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Questions Linger Regarding Bodies Of 43 Mexican Students


A very different type of war is being fought right now in Mexico, where cities and states have become battlefields in a brutal drug war over the last decade. The latest casualties, 43 young students from the city of Iguala. That's in the southern state of Guerrero. Those students first disappeared on September 26.

Last Friday, Mexico's attorney general said the students were abducted, murdered by members of a drug gang who then burned the corpses. But the remains that have been recovered have yet to be positively identified, and the parents of the students remain skeptical of the government. People around the country have gone to the streets to protest both the violence and the government's handling of the crisis. For more on the story, I spoke with Enrique Acevedo. He's a Mexican journalist and an anchor and correspondent with Univision.

ENRIQUE ACEVEDO: Mexico has been suffering unspeakable violence for the last eight years. But what happened on the night of September 26 - what allegedly happened on that night - the disappearance and now the killing of 43 young students is a breaking point in Mexico. I believe the history of Mexico would be explained before and after Iguala. We're talking about that kind of a moment for the country. People want to send a message to corrupt officials and to the criminals that enough is enough, and they crossed a line that, you know, they shouldn't have crossed.

RATH: So this is about more than - obviously, what happened with these students allegedly is horrible enough - but this about more than that.

ACEVEDO: It's much more than that. It's not just a few rotten apples. I think the problem is structural. It's a word - you know, it's a buzzword - systemic. But I think that's the case in Mexico. When you have the farmers that are the parents of these 43 students are making 10 dollars on a good day by working in the fields all day, and then allegedly the president owns a $7 million mansion in one of the most exclusive districts in the capital, and when you have the richest man in the world living just a few miles away from people that are in extreme poverty, I think, you know Mexico can be explained through its contrasts. And the lack of justice for many and the impunity that criminals have or benefit from is the most important of those contrasts and the most important of those disparities to explain Mexico.

RATH: You criticized Mexico's president, Enrique Pena Nieto, in part because he left Mexico and traveled to China soon after the government said it had discovered a mass grave. What do you want to hear from this president?

ACEVEDO: I don't think you can say that the president is guilty of what happened the night of September 26 with the students. But I think he's responsible for the response of his government right after that night and the days that have followed the tragedy. His government has seemed unable to provide solutions. They're more worried about crisis management than being proactive in terms of looking for a solution. They're more worried about criticism and are hypersensitive to criticism but not hypersensitive to the reality of what's going on in the country.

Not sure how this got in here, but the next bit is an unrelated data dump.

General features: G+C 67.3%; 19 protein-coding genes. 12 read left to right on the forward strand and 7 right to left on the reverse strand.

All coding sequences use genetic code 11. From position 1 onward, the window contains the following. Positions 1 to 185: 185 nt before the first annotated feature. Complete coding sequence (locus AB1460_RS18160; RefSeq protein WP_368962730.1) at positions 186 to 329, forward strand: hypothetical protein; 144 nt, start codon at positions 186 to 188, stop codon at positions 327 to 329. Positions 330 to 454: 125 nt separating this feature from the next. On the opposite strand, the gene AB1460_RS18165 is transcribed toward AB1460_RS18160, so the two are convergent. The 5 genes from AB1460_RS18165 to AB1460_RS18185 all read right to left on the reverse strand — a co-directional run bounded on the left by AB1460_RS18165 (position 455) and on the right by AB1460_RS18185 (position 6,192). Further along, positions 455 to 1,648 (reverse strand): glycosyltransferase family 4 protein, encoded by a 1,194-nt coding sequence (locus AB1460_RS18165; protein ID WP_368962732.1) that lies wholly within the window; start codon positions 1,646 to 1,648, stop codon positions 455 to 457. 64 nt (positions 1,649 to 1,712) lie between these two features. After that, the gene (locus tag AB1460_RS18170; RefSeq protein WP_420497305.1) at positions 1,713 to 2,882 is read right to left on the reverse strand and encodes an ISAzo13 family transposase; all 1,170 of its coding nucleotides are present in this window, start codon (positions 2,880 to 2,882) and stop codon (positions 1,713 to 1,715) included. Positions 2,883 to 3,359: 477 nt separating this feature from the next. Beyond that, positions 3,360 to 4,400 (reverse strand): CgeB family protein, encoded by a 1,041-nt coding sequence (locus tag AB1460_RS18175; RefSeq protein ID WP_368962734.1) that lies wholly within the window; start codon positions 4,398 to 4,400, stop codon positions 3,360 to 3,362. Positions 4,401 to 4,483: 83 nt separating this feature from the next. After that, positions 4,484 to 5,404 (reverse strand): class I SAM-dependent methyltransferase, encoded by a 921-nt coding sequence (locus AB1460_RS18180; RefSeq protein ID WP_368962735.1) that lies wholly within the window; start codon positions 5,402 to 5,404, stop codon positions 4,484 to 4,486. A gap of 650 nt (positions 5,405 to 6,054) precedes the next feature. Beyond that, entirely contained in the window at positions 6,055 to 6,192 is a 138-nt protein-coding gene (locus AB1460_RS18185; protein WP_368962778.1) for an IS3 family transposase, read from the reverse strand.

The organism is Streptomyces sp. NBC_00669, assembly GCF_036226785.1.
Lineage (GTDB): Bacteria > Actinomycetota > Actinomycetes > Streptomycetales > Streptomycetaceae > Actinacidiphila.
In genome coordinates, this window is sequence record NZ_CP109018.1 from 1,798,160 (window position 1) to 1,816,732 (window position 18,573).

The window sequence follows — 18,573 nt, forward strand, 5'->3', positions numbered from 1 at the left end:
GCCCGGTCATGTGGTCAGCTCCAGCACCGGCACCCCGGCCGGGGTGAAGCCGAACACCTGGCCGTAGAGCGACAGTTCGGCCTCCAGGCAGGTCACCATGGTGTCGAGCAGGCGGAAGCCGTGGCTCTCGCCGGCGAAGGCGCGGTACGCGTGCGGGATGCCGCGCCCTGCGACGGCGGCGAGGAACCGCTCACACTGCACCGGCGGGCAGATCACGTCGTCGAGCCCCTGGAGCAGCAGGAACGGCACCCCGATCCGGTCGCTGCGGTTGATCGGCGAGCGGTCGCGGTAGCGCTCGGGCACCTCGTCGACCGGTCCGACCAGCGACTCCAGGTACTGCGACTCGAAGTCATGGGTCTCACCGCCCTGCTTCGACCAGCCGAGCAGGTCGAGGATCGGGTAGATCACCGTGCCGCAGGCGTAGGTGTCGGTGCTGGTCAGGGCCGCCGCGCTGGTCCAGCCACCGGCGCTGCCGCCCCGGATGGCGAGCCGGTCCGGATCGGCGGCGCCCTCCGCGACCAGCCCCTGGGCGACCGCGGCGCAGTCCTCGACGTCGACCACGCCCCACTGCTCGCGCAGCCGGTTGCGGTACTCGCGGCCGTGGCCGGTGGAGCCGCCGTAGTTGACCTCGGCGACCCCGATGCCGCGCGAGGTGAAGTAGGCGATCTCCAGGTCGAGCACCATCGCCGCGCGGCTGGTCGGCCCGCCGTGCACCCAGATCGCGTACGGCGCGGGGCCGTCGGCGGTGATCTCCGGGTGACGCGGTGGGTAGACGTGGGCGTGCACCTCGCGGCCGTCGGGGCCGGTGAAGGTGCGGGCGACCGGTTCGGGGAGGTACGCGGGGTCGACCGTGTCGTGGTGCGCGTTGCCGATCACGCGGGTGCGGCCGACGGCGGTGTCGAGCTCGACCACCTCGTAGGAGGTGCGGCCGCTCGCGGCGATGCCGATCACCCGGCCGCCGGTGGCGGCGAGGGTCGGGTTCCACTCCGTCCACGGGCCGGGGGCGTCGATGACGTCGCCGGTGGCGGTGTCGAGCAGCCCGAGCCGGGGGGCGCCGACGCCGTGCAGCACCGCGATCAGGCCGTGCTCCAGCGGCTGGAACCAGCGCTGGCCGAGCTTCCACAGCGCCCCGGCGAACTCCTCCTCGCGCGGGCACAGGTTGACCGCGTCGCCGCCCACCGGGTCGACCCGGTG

So I think that instead of traveling to China to attend the APEC meeting or Australia for the G20 meeting, I think this is a time where the president should be in Mexico addressing these difficult issues and trying to provide leadership. I don't want him to resign. I just want him to do his job, the job for which he was elected.

RATH: So the announcement by the attorney general - it obviously did not satisfy the families. It didn't satisfy the protesters. Where does this go from here?

ACEVEDO: I think that's an interesting question. They've asked for an independent investigation. They've asked for technical cooperation from abroad. We have a team of Argentineans working alongside the specialists from the Mexican attorney general's office. And they've, you know, they've been pretty much confirming the results of the Mexican authorities up to this point.

We'll see where it goes from there, but right now we can see, especially in Guerrero, the violence is escalating. And I think it's worth to say that the president and his aides want to project the violence-ridden State of Guerrero as an exception. And it's true to an extent. Mexico is a complex nation and not everything is black and white.

But to know Guerrero and to know what's happening in Guerrero is also to know the brutal reality of Mexico. So if you're born a poor farmer, you quickly learn to keep your head down in Mexico and in Guerrero and in many other states. If you don't have the influence or the money, you quickly learn to keep your head down in Mexico. And some people thought that the country had changed. They are not complying with that rule. And look what's going on in the country.

RATH: Enrique Acevedo is a Mexican journalist and correspondent and anchor with Univision. He joined us from their studios in Miami. Enrique, thanks very much.

ACEVEDO: Thank you so much. Transcript provided by NPR, Copyright NPR.